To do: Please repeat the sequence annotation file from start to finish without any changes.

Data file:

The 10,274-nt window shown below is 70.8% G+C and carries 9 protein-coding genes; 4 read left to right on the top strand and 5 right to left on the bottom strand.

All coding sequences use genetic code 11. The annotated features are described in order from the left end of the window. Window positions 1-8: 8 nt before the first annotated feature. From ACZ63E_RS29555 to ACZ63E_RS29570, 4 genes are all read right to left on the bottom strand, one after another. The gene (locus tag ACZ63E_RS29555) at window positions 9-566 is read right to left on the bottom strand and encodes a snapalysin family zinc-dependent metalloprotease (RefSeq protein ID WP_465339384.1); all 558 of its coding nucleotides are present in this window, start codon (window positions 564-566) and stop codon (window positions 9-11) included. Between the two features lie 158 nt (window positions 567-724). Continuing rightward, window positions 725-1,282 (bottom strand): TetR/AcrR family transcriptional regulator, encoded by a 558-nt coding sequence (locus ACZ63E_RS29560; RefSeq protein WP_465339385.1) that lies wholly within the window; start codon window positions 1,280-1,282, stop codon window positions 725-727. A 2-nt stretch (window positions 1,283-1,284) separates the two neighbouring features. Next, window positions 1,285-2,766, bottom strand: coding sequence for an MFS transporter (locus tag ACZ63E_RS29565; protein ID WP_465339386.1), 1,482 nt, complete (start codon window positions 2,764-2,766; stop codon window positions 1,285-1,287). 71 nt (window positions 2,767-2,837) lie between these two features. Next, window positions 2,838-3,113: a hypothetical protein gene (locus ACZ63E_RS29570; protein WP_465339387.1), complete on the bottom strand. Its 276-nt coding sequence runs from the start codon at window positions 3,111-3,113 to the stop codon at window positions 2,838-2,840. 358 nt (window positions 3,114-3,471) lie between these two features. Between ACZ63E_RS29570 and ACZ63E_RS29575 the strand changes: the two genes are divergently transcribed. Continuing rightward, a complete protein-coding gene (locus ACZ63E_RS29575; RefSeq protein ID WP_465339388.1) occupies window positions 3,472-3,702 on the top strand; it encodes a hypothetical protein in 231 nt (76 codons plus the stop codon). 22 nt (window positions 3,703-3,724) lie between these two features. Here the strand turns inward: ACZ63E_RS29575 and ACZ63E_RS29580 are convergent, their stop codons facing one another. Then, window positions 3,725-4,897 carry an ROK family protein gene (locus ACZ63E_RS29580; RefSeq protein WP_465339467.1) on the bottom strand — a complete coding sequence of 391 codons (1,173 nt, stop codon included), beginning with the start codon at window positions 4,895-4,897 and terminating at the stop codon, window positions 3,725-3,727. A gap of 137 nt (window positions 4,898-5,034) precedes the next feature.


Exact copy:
The 10,274-nt window shown below is 70.8% G+C and carries 9 protein-coding genes; 4 read left to right on the top strand and 5 right to left on the bottom strand.

All coding sequences use genetic code 11. The annotated features are described in order from the left end of the window. Window positions 1-8: 8 nt before the first annotated feature. From ACZ63E_RS29555 to ACZ63E_RS29570, 4 genes are all read right to left on the bottom strand, one after another. The gene (locus tag ACZ63E_RS29555) at window positions 9-566 is read right to left on the bottom strand and encodes a snapalysin family zinc-dependent metalloprotease (RefSeq protein ID WP_465339384.1); all 558 of its coding nucleotides are present in this window, start codon (window positions 564-566) and stop codon (window positions 9-11) included. Between the two features lie 158 nt (window positions 567-724). Continuing rightward, window positions 725-1,282 (bottom strand): TetR/AcrR family transcriptional regulator, encoded by a 558-nt coding sequence (locus ACZ63E_RS29560; RefSeq protein WP_465339385.1) that lies wholly within the window; start codon window positions 1,280-1,282, stop codon window positions 725-727. A 2-nt stretch (window positions 1,283-1,284) separates the two neighbouring features. Next, window positions 1,285-2,766, bottom strand: coding sequence for an MFS transporter (locus tag ACZ63E_RS29565; protein ID WP_465339386.1), 1,482 nt, complete (start codon window positions 2,764-2,766; stop codon window positions 1,285-1,287). 71 nt (window positions 2,767-2,837) lie between these two features. Next, window positions 2,838-3,113: a hypothetical protein gene (locus ACZ63E_RS29570; protein WP_465339387.1), complete on the bottom strand. Its 276-nt coding sequence runs from the start codon at window positions 3,111-3,113 to the stop codon at window positions 2,838-2,840. 358 nt (window positions 3,114-3,471) lie between these two features. Between ACZ63E_RS29570 and ACZ63E_RS29575 the strand changes: the two genes are divergently transcribed. Continuing rightward, a complete protein-coding gene (locus ACZ63E_RS29575; RefSeq protein ID WP_465339388.1) occupies window positions 3,472-3,702 on the top strand; it encodes a hypothetical protein in 231 nt (76 codons plus the stop codon). 22 nt (window positions 3,703-3,724) lie between these two features. Here the strand turns inward: ACZ63E_RS29575 and ACZ63E_RS29580 are convergent, their stop codons facing one another. Then, window positions 3,725-4,897 carry an ROK family protein gene (locus ACZ63E_RS29580; RefSeq protein WP_465339467.1) on the bottom strand — a complete coding sequence of 391 codons (1,173 nt, stop codon included), beginning with the start codon at window positions 4,895-4,897 and terminating at the stop codon, window positions 3,725-3,727. A gap of 137 nt (window positions 4,898-5,034) precedes the next feature.